We have had some beautiful weather here on the Central Coast. As summer approaches, I thought I would share some tips from the American Society for the Prevention of Cruelty to Animals on how to keep your pets safe during the warm days of summer.
A visit to the veterinarian for a spring or early summer checkup is a must; add to that a test for heartworm, if your dog isn’t on year-round preventive medication. Ask your doctor to recommend a safe, effective flea- and tick-control program.
Never leave your pet alone in a vehicle — hyperthermia can be fatal. Even with the windows open, a parked automobile can become a furnace in no time. Parking in the shade offers little protection, as the sun shifts during the day.
Always carry a gallon thermos filled with cold, fresh water when traveling with your pet.
The right time for playtime is in the cool of the early morning or evening, but never after a meal or when the weather is humid.
Street smarts: When the temperature is very high, don’t let your dog stand on hot asphalt. His or her body can heat up quickly, and sensitive paw pads can burn. Keep walks during these times to a minimum.
A day at the beach is a no-no, unless you can guarantee a shaded spot and plenty of fresh water for your companion. Salty dogs should be rinsed off after a dip in the ocean.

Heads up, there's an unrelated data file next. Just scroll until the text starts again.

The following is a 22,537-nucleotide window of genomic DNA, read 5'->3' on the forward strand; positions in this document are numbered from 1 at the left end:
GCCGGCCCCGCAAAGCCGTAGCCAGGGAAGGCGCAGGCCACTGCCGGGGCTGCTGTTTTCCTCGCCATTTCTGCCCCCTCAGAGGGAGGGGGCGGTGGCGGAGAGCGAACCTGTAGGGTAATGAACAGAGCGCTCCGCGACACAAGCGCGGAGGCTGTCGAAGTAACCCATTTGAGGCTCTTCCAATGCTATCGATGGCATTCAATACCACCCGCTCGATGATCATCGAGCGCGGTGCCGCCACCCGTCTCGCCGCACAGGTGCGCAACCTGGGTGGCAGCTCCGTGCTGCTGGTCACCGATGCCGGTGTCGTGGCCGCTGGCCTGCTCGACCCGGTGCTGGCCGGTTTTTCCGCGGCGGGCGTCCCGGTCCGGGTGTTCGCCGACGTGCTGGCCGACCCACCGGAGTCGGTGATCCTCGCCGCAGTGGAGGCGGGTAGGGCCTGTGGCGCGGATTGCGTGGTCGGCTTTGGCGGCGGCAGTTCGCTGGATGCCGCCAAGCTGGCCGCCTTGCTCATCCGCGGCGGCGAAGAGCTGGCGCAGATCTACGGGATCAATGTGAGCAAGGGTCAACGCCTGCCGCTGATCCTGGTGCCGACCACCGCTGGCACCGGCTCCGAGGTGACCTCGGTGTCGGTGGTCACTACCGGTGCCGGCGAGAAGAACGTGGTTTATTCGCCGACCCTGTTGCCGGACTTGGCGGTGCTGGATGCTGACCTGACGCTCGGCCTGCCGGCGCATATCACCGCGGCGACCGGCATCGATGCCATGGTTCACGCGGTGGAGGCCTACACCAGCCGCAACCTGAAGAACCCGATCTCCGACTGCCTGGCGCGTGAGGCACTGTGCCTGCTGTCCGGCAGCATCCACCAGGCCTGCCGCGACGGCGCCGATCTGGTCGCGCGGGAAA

Provide fresh water and plenty of shade for animals kept outdoors; a properly constructed doghouse serves best. Bring your dog or cat inside during the heat of the day to rest in a cool part of the house.
Be especially sensitive to older and overweight animals in hot weather. Brachycephalic or snubnosed dogs such as bulldogs, pugs, Boston terriers, Lhasa apsos and shih tzus, as well as those with heart or lung diseases, should be kept cool in airconditioned rooms as much as possible.
When walking your dog, steer clear of areas that you suspect have been sprayed with insecticides or other chemicals. And please be alert for coolant or other automotive fluid leaking from your vehicle. Animals are attracted to the sweet taste, and ingesting just a small amount can be fatal.
Good grooming can stave off summer skin problems, especially for dogs with heavy coats. Shaving the hair to a oneinch length — never down to the skin, which robs Rover of protection from the sun — helps prevent overheating. Cats should be brushed often.
Do not apply any sunscreen or insect repellent product to your pet that is not labeled specifically for use on animals. Ingestion of sunscreen products can result in drooling, diarrhea, excessive thirst and lethargy. The misuse of insect repellent that contains DEET can lead to neurological problems.
Having a backyard barbecue? Always keep matches, lighter fluid, citronella candles and insect coils out of pets’ reach.
Please make sure that there are no open, unscreened windows or doors in your home through which animals can fall or jump.
Stay alert for signs of overheating in pets, which include excessive panting and drooling and mild weakness, along with an elevated body temperature.
If your dog or cat accidentally ingests any potentially harmful products and you need emergency advice, contact the ASPCA’s Animal Poison Control Center at 888-426-4435 or http://www.aspca.org/apcc .
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